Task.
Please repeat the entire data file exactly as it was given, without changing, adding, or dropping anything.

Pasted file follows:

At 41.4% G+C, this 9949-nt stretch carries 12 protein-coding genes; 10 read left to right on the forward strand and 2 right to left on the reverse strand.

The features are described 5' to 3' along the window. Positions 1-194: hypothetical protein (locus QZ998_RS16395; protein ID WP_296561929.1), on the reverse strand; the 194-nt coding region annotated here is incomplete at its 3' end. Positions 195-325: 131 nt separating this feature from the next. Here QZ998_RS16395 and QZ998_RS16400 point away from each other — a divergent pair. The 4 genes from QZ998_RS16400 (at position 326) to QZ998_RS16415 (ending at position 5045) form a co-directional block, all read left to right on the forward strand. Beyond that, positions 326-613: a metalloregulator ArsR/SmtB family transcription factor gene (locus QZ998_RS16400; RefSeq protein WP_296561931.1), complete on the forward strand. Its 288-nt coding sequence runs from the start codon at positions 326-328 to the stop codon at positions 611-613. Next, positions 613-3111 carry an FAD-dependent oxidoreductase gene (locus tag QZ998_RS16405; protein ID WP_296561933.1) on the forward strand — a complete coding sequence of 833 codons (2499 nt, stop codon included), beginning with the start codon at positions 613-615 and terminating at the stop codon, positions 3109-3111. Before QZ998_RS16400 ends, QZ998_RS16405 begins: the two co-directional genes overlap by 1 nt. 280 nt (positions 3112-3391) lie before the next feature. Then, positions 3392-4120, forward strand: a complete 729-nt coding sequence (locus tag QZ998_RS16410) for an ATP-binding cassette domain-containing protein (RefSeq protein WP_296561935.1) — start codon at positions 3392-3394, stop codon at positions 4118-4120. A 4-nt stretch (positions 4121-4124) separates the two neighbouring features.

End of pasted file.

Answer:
At 41.4% G+C, this 9949-nt stretch carries 12 protein-coding genes; 10 read left to right on the forward strand and 2 right to left on the reverse strand.

The features are described 5' to 3' along the window. Positions 1-194: hypothetical protein (locus QZ998_RS16395; protein ID WP_296561929.1), on the reverse strand; the 194-nt coding region annotated here is incomplete at its 3' end. Positions 195-325: 131 nt separating this feature from the next. Here QZ998_RS16395 and QZ998_RS16400 point away from each other — a divergent pair. The 4 genes from QZ998_RS16400 (at position 326) to QZ998_RS16415 (ending at position 5045) form a co-directional block, all read left to right on the forward strand. Beyond that, positions 326-613: a metalloregulator ArsR/SmtB family transcription factor gene (locus QZ998_RS16400; RefSeq protein WP_296561931.1), complete on the forward strand. Its 288-nt coding sequence runs from the start codon at positions 326-328 to the stop codon at positions 611-613. Next, positions 613-3111 carry an FAD-dependent oxidoreductase gene (locus tag QZ998_RS16405; protein ID WP_296561933.1) on the forward strand — a complete coding sequence of 833 codons (2499 nt, stop codon included), beginning with the start codon at positions 613-615 and terminating at the stop codon, positions 3109-3111. Before QZ998_RS16400 ends, QZ998_RS16405 begins: the two co-directional genes overlap by 1 nt. 280 nt (positions 3112-3391) lie before the next feature. Then, positions 3392-4120, forward strand: a complete 729-nt coding sequence (locus tag QZ998_RS16410) for an ATP-binding cassette domain-containing protein (RefSeq protein WP_296561935.1) — start codon at positions 3392-3394, stop codon at positions 4118-4120. A 4-nt stretch (positions 4121-4124) separates the two neighbouring features.